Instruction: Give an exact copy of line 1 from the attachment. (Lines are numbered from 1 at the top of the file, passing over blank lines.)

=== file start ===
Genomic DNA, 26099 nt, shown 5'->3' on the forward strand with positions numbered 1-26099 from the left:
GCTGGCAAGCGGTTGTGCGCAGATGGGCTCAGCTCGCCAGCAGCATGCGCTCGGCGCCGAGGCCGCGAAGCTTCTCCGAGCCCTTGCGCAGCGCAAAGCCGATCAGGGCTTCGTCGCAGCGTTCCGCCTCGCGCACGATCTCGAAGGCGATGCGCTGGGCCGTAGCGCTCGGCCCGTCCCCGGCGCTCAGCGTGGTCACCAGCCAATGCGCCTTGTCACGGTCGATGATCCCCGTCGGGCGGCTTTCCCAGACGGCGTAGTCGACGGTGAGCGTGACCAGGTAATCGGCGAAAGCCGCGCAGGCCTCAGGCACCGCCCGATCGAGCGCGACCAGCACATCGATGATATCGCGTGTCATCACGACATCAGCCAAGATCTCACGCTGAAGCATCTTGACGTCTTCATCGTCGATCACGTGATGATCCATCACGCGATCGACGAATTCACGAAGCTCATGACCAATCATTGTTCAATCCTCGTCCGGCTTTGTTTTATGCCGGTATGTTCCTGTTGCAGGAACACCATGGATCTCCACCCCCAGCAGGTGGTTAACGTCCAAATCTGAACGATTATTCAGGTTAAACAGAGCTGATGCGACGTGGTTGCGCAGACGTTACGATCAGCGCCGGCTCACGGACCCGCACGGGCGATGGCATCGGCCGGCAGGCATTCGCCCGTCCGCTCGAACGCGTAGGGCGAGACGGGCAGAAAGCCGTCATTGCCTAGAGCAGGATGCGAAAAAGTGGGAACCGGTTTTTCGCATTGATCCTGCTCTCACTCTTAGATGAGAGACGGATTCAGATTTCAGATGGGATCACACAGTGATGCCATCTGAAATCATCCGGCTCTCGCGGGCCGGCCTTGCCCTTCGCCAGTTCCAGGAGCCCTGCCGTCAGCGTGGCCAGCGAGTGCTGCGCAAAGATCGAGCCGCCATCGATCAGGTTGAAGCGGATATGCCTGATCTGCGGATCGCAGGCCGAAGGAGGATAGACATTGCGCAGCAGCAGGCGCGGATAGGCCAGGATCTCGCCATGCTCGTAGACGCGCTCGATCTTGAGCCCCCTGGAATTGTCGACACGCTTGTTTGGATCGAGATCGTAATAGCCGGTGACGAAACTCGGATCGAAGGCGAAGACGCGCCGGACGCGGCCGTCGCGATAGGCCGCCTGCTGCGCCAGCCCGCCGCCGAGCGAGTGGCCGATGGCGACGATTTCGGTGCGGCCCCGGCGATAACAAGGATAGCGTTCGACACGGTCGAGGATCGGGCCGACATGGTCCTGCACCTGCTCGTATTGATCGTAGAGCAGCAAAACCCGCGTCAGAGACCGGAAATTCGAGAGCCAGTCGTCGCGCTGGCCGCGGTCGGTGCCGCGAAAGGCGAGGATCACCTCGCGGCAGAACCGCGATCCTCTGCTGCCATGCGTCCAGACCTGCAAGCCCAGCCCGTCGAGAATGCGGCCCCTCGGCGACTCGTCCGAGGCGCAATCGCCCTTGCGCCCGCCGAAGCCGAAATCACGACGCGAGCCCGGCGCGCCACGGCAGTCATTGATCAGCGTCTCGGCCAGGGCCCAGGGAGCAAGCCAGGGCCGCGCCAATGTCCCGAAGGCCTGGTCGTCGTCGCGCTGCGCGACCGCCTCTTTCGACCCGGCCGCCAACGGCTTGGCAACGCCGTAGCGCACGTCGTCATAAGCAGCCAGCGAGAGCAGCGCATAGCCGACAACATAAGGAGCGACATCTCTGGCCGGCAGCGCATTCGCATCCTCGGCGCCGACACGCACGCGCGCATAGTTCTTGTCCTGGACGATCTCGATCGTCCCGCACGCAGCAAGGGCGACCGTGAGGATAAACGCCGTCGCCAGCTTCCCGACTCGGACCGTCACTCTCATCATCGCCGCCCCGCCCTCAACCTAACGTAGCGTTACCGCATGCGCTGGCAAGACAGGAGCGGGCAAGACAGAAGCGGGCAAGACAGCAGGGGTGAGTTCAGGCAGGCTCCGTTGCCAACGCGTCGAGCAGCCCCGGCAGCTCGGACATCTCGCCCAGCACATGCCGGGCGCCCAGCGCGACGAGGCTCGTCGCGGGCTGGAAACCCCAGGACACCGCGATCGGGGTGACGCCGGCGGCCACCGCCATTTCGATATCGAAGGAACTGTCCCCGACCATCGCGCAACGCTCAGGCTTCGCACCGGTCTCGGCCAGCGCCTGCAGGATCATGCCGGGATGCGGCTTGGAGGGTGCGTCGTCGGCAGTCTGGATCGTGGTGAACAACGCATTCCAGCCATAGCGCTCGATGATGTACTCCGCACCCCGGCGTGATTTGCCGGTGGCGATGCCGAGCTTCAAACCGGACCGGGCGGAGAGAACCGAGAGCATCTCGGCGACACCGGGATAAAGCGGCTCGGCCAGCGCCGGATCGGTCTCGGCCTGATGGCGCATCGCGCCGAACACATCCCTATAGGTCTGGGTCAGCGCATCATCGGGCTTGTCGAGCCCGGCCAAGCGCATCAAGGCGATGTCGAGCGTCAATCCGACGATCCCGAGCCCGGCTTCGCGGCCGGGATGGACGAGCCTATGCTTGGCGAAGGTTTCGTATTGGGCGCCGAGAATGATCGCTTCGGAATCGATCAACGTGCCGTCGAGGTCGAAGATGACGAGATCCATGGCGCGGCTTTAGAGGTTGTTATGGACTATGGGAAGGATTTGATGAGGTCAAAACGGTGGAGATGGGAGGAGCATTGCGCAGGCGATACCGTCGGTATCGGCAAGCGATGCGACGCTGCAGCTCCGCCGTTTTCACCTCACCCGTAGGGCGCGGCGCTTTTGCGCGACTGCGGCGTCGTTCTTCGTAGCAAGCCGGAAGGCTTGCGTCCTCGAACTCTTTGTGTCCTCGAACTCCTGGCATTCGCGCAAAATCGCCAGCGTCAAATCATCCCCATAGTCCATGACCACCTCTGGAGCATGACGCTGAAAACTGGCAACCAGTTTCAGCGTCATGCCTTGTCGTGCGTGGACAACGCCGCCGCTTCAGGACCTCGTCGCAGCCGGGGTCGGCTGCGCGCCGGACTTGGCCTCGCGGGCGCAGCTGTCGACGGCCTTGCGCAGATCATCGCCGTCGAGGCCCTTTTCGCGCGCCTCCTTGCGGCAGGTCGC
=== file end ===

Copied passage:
Genomic DNA, 26099 nt, shown 5'->3' on the forward strand with positions numbered 1-26099 from the left: